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Frequently Asked Questions

What can you tell me about Low Dose Naltrexone (LDN)?

Short Answer

It is an alternative (off-label) use of Naltrexone (also known as Revia or Nodict) for such conditions as Multiple Sclerosis (MS), certain types of cancer, Crohn's Disease, and others.

Long Answer

Naltrexone is an oral medication that is approved in several countries for the treatment of opiate addiction. In 2006, the U.S. Food and Drug Administration (FDA) approved Naltrexone extended-release injection for once-monthly administration by a health care professional in the treatment of alcohol addiction. Any off-label use of the medication has not been formally approved by the FDA and other similar organizations as of early 2007.

Having said that, many medical professionals have been using Naltrexone with their patients for other conditions for many years. You should talk to your health care professional before using this or any medication.

One method for taking low dose Naltrexone is to take a 50 mg Naltrexone tablet and dissolve it in 50 ml of distilled water. Then it can be dosed with a measured dropper or syringe (no needle) to the 3 mg to 5 mg dosage that is commonly required. The remaining solution is usually refrigerated for storage.

Additional Information

Multiple Sclerosis

Low Dose Naltrexone: Modern Miracle Drug
Naltrexone is an inexpensive generic pharmaceutical approved by the United States Food and Drug Administration for treating opiate and alcohol addiction. In very low doses, it is being found a cost-effective means of treating a wide range of health concerns, including HIV/AIDS, certain types of cancer, and a number of autoimmune and neurodegenerative disorders. Side effects are usually both mild and transitory.

One small nightly dose of Naltrexone has the effect of temporarily blocking certain opioid receptors.
"Save our Sick, Save our Economy"
"Low Dose Naltrexone (LDN) is a drug that is credited with helping those with HIV/AIDS, cancer, autoimmune diseases, and central nervous system disorders (including MS) by boosting (modulating) the immune system. As well as being effective it is cheap, costing less than one pound a day, and could save the NHS vast sums of money. We therefore urge the Government to fund a trial of LDN on the NHS so that everyone in the UK can reap the benefits of this drug."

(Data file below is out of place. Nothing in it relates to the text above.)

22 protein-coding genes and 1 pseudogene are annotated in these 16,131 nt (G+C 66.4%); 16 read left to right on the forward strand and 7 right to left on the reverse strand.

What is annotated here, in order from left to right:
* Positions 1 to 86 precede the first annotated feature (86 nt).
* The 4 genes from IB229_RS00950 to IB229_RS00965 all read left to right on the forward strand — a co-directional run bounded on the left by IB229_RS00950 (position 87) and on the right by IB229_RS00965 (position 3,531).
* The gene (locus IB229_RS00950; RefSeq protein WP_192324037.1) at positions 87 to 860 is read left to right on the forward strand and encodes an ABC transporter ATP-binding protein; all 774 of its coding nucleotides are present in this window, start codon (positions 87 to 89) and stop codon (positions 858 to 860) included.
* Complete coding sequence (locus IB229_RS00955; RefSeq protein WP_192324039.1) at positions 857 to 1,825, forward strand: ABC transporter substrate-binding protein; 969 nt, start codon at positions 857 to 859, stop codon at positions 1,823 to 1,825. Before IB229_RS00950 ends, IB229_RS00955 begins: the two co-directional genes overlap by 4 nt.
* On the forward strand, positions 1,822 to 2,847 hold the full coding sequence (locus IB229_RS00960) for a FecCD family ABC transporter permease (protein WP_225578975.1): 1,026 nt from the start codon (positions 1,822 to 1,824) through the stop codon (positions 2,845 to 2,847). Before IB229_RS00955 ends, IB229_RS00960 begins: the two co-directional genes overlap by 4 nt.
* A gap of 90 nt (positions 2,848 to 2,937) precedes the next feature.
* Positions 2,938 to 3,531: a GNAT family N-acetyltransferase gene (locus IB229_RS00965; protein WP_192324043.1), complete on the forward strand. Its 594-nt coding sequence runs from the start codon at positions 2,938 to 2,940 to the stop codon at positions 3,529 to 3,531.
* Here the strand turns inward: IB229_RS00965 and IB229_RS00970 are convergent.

Stephen Crabb MP
Low Dose Naltrexone in the treatment of Multiple Sclerosis
LDN is a treatment method that has been in use in the USA since 1985 but is relatively new in this country. Despite its claimed successful use in America, until fully proved in the UK, it must be considered as experimental and that no beneficial response can be guaranteed. In addition, despite the fact that the drug is at a very low dose, the absence of significant introductory or prolonged side-effects cannot be excluded.
This is MS Responds to NMSS Article on LDN
The (US) National Multiple Sclerosis Society has just published an article advising against the use of Low Dose Naltrexone (LDN) for MS (May 2004).

Crohn's Disease

American Journal of Gastroenterology
In the January issue (2007;102:1�9), Dr. Jill Smith (et al) of the Department of Medicine, Pennsylvania State University College of Medicine, Hershey, Pennsylvania, USA writes an article called Low-Dose Naltrexone Therapy Improves Active Crohn's Disease.
Crohn's disease is a type of inflammatory bowel disease (IBD) and can affect any part of the gastrointestinal tract from mouth to anus; as a result, the symptoms of Crohn's disease can vary between affected individuals. The main gastrointestinal symptoms are abdominal pain, diarrhea, which may be bloody, and weight loss.


Intravenous Alpha-Lipoic Acid/Low-Dose Naltrexone Protocol
The authors describe the long-term survival of a patient with pancreatic cancer without any toxic adverse effects. The treatment regimen includes the intravenous alpha-lipoic acid and low-dose naltrexone (ALA-N) protocol and a healthy lifestyle program. The patient was told by a reputable university oncology center in October 2002 that there was little hope for his survival. Today, January 2006, however, he is back at work, free from symptoms, and without appreciable progression of his malignancy.


Low Dose Naltrexone in the Treatment of HIV Infection
Dr. Bernard Bihari of New York City used low doseages of naltrexone to stimulate immune function in AIDS patients in 1985. [More] [More] [More] [More] [More]


Trial of Low-Dose Naltrexone for Children With Pervasive Developmental Disorder (PDD)
This study will examine the effects of low-dose naltrexone (LDN) on children with autistic spectrum disorders. The investigators hope to show a positive effect on social functioning and language. (Last Updated: May 2, 2006)